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Popcorn & Prejudice: A Movie Blog

Seattle Times writer Moira Macdonald muses on moviegoing. Email Moira: mmacdonald@seattletimes.com.

September 10, 2012 at 3:29 PM

At TIFF: ‘Hyde Park,’ ‘Great Expectations,’ Dame Maggie

TORONTO — If you were to ask me what was the single moment at TIFF this year that I’ll most regret that I missed, I’ll name not a movie but an incident reported in the Globe & Mail this morning: that Dame Maggie Smith, walking the red carpet for “Quartet,” charmed the press line by “doing impressions with co-star Philip Seymour Hoffman, and even answering a question or two as her character in ‘Downton Abbey.'” What would the dowager countess think of all this film-fest nonsense? (Alas, though, I wonder if the writer was confused; Philip Seymour Hoffman isn’t in “Quartet,” but is here with the similar-sounding “A Late Quartet.” I’ve been wondering all week how many mix-ups those two movies would cause. So what was PST doing on the red carpet with Dame Maggie? Did he just pop by for fun? Is he a ‘Downton Abbey’ fan? Or did the writer mean Dustin Hoffman, who directed “Quartet” and who would be rather impossible to mistake for PSH?) Regardless, it sounded like a jolly time.
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(Photo: Billy Connolly, Maggie Smith and Dustin Hoffman clown on the red carpet, by AP Photo/The Canadian Press, Aaron Vincent Elkaim.)
Two years ago, “The King’s Speech” made a splash here at TIFF before going on to Oscar glory; quite possibly the makers of “Hyde Park on Hudson” were hoping for a little of its magic. It’s a period piece about a historical event: the 1939 visit of King George VI, stutter and all, and his wife Queen Elizabeth to Franklin Delano Roosevelt’s country home, where he and Eleanor served a hot-dog picnic to Their Majesties. Alas, the weekend visit isn’t much to hang a movie on, and “Hyde Park” feels very slight indeed, despite enjoyable performances by Bill Murray as an affable, randy FDR, Laura Linney as his distant cousin and new confidante, Olivia Williams as an amusingly crabby Eleanor, and Olivia Colman as Elizabeth, who has the pained royal smile just right. I interviewed Linney this morning, and she described how her character, Margaret (Daisy) Suckley, left behind a suitcase of letters and diaries after she died that illuminated her relationship with FDR — a secret nobody knew. (She also mentioned that her made-in-Seattle movie, “The Details,” will be coming out in November and that she loves her “crazy” character in that film.) I think “Hyde Park on Hudson” will find a small, appreciative audience when it’s released later this year, but it’s most definitely not “The King’s Speech 2.” Unfair to make the comparison, to be sure, but given the subject matter it’s impossible not to.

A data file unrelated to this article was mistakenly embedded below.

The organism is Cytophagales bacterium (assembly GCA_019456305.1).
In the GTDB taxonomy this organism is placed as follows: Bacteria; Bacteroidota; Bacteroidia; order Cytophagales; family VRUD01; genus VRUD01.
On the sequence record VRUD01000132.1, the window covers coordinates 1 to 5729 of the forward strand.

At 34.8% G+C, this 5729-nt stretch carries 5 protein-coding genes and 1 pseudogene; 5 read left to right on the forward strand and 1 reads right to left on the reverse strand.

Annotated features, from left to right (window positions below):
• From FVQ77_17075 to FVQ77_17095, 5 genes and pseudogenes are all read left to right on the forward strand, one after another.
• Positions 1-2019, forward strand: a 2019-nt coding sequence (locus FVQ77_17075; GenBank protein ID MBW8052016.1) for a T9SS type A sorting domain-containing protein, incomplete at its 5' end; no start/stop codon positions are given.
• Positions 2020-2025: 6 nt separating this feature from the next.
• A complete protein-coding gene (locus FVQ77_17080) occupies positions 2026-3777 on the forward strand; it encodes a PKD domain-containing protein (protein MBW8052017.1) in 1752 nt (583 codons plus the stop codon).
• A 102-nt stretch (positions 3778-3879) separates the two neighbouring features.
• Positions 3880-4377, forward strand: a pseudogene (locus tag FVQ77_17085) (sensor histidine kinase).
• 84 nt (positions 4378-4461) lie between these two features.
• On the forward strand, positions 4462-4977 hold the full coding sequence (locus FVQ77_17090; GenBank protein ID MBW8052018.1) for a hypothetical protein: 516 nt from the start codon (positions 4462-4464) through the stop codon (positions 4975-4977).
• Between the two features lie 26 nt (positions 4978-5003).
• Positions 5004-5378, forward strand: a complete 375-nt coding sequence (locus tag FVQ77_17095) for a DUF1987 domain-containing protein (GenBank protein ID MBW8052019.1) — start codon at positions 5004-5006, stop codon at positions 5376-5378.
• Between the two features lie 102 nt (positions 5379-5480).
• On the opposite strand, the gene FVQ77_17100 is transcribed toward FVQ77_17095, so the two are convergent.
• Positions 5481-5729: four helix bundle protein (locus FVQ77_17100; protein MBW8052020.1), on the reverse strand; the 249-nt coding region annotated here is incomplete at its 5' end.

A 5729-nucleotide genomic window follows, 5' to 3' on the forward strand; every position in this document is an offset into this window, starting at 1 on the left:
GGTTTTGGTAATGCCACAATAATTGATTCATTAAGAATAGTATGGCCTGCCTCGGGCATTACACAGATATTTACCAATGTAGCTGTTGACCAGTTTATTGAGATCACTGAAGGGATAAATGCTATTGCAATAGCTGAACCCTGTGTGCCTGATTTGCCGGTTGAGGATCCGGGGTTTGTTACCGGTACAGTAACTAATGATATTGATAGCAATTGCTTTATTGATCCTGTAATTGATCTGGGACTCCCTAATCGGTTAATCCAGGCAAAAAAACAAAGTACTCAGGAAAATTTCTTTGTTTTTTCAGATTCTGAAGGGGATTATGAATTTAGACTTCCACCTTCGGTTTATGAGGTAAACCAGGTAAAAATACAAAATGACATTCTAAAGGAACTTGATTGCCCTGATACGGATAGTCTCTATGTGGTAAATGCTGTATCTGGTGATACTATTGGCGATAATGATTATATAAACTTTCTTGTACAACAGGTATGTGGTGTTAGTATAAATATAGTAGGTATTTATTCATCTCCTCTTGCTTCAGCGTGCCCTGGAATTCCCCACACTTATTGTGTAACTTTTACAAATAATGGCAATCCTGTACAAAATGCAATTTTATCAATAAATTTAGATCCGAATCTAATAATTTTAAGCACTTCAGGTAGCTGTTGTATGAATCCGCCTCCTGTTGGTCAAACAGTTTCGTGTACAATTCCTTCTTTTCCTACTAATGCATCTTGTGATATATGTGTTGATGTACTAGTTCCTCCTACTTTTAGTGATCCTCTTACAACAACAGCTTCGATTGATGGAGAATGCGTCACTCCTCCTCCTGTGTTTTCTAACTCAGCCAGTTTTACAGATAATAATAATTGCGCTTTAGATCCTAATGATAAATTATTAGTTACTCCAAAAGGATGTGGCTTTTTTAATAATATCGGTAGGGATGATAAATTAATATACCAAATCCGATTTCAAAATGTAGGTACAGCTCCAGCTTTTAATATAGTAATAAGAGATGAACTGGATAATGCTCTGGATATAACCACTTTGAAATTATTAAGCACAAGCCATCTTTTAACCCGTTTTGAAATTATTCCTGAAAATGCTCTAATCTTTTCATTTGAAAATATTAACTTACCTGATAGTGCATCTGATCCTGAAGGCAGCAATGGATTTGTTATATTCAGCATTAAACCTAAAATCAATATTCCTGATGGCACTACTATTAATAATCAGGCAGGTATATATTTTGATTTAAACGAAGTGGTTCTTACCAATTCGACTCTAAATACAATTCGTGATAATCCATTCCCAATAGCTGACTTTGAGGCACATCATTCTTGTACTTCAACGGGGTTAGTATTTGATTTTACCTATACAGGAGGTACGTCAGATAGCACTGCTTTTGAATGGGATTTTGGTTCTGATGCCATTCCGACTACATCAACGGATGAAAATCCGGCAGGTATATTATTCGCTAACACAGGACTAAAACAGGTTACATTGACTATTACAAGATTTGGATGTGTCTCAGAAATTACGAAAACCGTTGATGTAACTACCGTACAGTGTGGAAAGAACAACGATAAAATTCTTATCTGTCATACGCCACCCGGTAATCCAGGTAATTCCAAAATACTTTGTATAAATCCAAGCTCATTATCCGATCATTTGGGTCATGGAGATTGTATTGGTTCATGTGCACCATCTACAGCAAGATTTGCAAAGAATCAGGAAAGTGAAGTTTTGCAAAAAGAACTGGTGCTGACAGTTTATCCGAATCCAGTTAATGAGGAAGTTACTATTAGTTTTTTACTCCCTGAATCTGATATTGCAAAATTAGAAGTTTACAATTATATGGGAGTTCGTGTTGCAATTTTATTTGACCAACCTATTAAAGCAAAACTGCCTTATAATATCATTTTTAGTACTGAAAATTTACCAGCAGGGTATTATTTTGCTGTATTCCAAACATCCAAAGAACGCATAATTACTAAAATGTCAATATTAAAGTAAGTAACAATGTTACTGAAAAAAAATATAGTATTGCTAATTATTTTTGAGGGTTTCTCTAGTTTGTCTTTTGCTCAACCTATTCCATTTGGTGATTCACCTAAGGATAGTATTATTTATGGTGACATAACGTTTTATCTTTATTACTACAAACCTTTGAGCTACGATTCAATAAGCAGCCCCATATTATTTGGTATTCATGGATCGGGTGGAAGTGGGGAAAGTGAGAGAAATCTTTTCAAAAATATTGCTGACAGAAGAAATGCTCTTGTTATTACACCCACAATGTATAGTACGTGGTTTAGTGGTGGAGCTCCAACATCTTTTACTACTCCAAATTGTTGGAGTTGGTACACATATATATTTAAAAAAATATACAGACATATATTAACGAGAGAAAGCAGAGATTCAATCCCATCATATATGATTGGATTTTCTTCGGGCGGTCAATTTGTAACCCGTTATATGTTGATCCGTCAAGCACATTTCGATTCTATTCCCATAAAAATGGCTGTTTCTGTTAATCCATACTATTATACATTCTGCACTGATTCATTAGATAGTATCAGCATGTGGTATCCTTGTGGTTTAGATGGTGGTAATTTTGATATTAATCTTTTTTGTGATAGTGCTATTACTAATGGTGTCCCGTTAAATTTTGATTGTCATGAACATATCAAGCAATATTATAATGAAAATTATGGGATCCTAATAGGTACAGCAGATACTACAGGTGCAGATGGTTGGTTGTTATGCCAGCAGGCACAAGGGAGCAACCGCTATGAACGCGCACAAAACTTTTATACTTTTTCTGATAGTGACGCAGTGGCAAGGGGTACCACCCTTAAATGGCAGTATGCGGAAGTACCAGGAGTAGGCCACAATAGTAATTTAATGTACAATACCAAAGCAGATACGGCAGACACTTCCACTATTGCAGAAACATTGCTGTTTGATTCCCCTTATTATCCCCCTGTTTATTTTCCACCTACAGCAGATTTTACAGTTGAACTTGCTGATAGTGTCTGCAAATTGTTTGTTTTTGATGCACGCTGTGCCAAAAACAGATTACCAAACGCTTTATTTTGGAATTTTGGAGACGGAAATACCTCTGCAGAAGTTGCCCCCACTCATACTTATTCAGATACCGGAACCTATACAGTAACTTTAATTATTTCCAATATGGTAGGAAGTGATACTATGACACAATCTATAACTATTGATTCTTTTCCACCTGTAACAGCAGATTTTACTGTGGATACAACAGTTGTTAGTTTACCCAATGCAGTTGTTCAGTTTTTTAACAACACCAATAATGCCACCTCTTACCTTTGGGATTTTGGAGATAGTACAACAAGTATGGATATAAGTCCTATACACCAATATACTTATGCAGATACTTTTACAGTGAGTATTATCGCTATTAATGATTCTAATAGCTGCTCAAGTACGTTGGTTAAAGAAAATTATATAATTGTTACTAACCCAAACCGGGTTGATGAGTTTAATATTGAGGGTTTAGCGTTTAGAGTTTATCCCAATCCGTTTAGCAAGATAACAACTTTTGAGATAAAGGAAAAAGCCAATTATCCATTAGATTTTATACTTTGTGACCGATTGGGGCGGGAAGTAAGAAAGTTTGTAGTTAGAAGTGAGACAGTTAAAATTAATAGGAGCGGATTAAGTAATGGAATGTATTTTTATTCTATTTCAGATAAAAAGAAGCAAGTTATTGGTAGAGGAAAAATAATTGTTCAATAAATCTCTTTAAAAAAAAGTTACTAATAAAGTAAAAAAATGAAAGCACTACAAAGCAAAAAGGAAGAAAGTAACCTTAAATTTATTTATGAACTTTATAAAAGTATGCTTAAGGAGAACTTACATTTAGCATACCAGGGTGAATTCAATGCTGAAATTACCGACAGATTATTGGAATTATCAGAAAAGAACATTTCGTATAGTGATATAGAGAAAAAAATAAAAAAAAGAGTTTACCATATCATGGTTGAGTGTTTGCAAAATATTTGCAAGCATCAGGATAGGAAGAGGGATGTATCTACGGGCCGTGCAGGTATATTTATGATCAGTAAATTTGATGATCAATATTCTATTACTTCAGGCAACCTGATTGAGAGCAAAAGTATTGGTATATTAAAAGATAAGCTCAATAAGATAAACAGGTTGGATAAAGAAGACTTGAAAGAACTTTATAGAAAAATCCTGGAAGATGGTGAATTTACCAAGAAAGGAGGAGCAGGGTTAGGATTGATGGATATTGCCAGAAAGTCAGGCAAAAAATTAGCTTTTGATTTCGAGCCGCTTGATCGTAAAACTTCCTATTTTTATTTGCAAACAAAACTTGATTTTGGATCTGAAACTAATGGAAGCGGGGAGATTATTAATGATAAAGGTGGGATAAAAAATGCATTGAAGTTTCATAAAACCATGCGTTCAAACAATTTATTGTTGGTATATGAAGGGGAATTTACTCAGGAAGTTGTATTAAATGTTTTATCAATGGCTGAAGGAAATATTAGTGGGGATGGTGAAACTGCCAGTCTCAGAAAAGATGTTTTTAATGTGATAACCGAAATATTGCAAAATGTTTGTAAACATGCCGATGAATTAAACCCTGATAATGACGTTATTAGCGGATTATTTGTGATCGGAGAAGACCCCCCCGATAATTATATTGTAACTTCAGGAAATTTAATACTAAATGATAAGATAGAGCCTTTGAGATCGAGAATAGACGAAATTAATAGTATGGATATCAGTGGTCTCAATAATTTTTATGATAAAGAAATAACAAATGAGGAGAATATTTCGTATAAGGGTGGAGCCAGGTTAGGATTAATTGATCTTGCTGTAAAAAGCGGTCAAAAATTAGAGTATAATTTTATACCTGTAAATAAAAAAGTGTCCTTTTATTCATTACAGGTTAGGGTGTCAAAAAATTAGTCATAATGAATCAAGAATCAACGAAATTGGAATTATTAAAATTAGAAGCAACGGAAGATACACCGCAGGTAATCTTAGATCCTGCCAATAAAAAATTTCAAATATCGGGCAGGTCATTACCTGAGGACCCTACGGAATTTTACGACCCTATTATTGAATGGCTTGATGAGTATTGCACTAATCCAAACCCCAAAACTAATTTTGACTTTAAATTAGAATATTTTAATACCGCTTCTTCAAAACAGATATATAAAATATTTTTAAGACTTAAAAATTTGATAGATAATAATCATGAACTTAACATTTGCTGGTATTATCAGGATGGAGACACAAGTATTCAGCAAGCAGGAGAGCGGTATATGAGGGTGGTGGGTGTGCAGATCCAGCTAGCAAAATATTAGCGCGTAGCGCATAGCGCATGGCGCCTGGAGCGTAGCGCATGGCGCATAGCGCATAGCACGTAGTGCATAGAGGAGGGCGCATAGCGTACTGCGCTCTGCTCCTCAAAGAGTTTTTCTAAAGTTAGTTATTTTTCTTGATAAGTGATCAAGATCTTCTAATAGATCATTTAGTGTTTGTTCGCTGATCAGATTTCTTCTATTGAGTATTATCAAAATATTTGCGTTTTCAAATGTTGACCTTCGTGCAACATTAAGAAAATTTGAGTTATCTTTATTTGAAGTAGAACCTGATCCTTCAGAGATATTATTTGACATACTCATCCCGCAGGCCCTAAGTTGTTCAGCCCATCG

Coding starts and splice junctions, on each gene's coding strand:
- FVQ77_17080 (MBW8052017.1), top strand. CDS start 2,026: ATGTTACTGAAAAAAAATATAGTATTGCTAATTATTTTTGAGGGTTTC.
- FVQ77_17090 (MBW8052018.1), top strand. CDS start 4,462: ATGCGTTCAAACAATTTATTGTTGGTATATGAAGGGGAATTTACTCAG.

Speaking of period dramas, Mike Newell’s “Great Expectations” screened today; it was just acquired for distribution a few days ago here at TIFF by Outsource Media Group. (No word yet when it’ll play in theaters.) I watched it curious to see what Newell would do with such a familiar story (answer: he plays it straight, with none of the wildly creative flourishes such as what we saw earlier in “Anna Karenina,” but with competence and confidence), and wondering if Helena Bonham Carter was really as perfectly cast as Miss Havisham as I thought she’d be. She was. Held captive in an elaborate wedding dress and veil that seemed to be disintegrating into dust before our eyes, Bonham Carter brought a wry, offhand dottiness to the role; funny and poignant and strangely beautiful. The film suffers a bit when she’s not on screen, even though the cast (which also includes Ralph Fiennes and Robbie Coltrane) is strong and the filmmaking handsome — you just want her back again.
Yesterday I mentioned how right it felt to have Julia Stiles and Jennifer Lawrence cast as sisters in “The Silver LInings Playbook,” and thought again today about the intricacies of family casting. In “Writers,” a pleasant if unsurprising tale of a family making its way back together, I was struck by how very right Jennifer Connolly and Lily Collins looked as mother and daughter, and (in a movie I won’t name as it’s a bit of a spoiler, but I’ve mentioned it already in TIFF coverage), Britt Marling’s parentage was spot-on. It’s a little more of a stretch, though, to buy Bradley Cooper as the son of Robert DeNiro and Jacki Weaver in “Silver Linings” — or, for that matter, Hugh Grant and Jim Broadbent as siblings in “Cloud Atlas” — but the actors make it work.
Business continues apace today, with Sarah Polley’s well-received autobiographical documentary “Stories We Tell” getting picked up by Roadside Attractions. And, in case anyone remembers my stories about people constantly falling up the stairs in the Scotiabank Theater from last year — yes, it’s happening again. There’s just something odd about the stairs in that multiplex’s theaters: nobody falls going down (that would be scary), but at every screening numerous people trip or stumble going up. It’s a popular topic of discussion; I heard a guy today saying that he fell yesterday “and took two people down with me.” What’s going on? Is the filmic richness of TIFF making us dizzy? Are the steps haunted by the ghosts of bad movies past?
Squeezing in two more movies tomorrow morning — Terrence Malick’s “To the Wonder,” and the contemporary Henry James adaptation “What Maisie Knew,” starring Julianne Moore” — and then flying home to Seattle. I’ll try to update tomorrow between movies and airport; if circumstances make that impossible, we’ll catch up on Wednesday. In the meantime, I’ll try to imagine Maggie Smith doing impressions. See you later.

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